Deloitte recently announced its acquisition of the Canada-based asset reliability engineering firm, Asset Performance Group (APG). APG is one of a number of specialist engineering consultancies that focuses on helping clients in asset-intensive sectors such as oil and gas to deploy reliability and maintenance techniques to improve asset availability, optimize maintenance expense, and minimize safety risks. The end-game for providers like APG is to shift companies away from the traditional run-to-failure operating mode towards a more balanced mix of corrective, preventative, and condition-based maintenance. Underlying this approach is the imperative to bring together the often siloed engineering and maintenance functions to optimize asset performance and reliability over the full lifecycle from design and build through decommissioning.
Market demand for consulting on asset performance and reliability is experiencing a secular uptick in the wake of the global financial crisis, as my colleague, Naima Hoque, and I detail in our recent report, Asset-Intensive Operations Excellence Consulting. Prior to the crisis, companies were more likely to invest in new capital assets to meet new demand and rely on the relatively blunt instruments of corrective and preventative maintenance for existing assets. Post-crisis, however, companies in asset-intensive sectors are increasingly using consultants to get more out of existing assets and avoid new capital expenditures amid declining commodity prices and weak growth. The need is significant. In the U.S. private non-farm business sector, for example, the contribution of capital intensity to productivity growth has been negative or nil since 2010, according to the U.S. Bureau of Labor Statistics. The promulgation in January 2015 of an international standard for asset management, ISO 55000, is further helping to raise awareness of the importance of asset productivity by introducing a management system to a traditionally technical discipline.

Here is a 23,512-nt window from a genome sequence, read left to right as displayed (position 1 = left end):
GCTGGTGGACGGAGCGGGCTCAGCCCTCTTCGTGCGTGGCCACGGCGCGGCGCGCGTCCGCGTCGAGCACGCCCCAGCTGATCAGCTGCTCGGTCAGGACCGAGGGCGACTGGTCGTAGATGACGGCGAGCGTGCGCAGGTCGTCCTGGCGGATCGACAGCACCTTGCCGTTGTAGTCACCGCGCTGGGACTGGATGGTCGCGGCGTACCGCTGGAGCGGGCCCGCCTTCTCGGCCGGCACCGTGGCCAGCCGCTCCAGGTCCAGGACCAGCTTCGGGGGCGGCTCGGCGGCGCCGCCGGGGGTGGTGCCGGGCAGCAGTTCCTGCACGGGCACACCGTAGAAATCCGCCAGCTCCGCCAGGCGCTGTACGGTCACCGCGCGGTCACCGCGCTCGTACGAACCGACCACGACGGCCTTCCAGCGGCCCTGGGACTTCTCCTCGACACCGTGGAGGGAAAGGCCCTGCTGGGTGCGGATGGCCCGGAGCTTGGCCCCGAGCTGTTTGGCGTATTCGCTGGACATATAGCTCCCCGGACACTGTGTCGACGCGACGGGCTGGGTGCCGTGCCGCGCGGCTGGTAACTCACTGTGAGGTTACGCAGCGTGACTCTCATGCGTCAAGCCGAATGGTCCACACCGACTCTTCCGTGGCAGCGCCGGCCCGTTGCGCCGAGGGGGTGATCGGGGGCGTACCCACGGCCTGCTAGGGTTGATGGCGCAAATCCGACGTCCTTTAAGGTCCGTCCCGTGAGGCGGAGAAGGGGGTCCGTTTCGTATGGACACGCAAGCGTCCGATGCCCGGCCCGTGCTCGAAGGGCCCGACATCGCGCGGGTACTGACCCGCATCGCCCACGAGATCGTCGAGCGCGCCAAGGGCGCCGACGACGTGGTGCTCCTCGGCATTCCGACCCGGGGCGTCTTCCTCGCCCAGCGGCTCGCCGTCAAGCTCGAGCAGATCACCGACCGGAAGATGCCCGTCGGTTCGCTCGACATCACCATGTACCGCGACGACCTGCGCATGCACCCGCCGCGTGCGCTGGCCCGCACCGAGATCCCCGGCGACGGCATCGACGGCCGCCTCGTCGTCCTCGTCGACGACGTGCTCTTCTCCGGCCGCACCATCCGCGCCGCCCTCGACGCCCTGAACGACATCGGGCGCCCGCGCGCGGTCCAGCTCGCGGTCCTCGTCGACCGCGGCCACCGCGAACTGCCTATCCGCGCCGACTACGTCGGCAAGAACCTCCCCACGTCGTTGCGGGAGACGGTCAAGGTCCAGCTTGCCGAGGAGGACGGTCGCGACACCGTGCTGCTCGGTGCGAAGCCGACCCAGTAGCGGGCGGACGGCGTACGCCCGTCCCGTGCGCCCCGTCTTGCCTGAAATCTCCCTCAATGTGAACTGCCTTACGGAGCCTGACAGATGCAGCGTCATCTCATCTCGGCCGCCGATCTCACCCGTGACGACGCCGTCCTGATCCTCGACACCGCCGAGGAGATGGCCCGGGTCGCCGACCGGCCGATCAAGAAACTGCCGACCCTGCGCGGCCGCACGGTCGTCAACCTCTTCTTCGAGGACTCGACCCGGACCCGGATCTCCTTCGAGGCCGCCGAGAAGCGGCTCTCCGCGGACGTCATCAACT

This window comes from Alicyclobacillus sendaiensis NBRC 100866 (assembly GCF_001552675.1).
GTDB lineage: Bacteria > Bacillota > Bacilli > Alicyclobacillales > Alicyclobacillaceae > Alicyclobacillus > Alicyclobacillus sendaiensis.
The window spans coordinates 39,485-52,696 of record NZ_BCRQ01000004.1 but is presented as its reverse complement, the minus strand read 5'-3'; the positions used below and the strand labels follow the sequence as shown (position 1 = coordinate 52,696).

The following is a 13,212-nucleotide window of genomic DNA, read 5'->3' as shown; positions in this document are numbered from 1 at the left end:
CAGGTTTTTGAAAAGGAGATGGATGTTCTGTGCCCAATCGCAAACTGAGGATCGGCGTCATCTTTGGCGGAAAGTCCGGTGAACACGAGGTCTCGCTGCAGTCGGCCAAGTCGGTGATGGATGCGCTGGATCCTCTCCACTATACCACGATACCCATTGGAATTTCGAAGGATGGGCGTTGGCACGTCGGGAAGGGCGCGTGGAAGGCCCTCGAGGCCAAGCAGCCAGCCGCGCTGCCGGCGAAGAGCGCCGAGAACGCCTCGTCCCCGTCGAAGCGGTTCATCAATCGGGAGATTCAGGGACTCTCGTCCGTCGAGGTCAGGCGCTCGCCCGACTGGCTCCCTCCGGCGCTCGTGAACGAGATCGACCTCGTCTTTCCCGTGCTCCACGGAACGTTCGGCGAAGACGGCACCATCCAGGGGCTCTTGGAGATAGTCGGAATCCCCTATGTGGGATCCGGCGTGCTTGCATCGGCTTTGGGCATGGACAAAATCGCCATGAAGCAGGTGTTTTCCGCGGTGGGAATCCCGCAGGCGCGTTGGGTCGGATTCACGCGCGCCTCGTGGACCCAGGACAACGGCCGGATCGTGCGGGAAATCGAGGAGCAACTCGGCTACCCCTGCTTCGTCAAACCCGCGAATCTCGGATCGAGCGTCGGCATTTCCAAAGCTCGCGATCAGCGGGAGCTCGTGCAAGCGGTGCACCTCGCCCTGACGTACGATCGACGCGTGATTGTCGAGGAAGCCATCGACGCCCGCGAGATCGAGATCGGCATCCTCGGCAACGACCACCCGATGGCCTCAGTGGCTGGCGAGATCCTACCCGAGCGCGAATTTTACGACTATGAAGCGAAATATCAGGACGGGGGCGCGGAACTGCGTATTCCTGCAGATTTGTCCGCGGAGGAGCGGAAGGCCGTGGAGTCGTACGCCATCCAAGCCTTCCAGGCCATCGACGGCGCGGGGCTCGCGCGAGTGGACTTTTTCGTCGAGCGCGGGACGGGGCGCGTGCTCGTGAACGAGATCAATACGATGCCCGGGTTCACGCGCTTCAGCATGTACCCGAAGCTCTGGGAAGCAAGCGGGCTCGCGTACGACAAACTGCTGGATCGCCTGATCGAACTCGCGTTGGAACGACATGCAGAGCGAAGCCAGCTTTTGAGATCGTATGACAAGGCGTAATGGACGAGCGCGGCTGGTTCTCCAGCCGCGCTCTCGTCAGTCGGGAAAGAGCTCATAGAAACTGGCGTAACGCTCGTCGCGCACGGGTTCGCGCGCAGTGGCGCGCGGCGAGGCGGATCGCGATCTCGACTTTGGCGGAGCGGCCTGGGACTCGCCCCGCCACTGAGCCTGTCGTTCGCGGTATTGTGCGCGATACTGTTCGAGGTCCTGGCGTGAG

But satisfying this demand runs up against a significant challenge inasmuch as reliability engineering on its own still tends to be too technical and narrowly focused in the client organization to yield significant productivity improvements. What is needed to build a program that can drive and sustain gains is an effective blend of these narrower capabilities with the broader sort of lean-inspired operational excellence capabilities and higher level positioning in the client hierarchy offered by traditional general management consultants.
Deloitte’s acquisition of APG is one example of this sort of combination. Other management consulting firms have also done well by partnering with reliability engineering firms. Either way, reliability engineers tend to possess strong cultures and distinct business models, and effectively integrating and deploying these capabilities alongside management consulting takes a thoughtful approach.
At any rate, Deloitte may have some time to work out its approach with APG. Falling commodity prices were a boon for asset productivity consulting through mid-2014, particularly in the oil and gas sectors, as companies deferred new capital investments and sought to get more out of existing assets. But as those price declines accelerated over the past year and a half, companies are circling the wagons by cutting all expenditures: maintenance and consulting alike.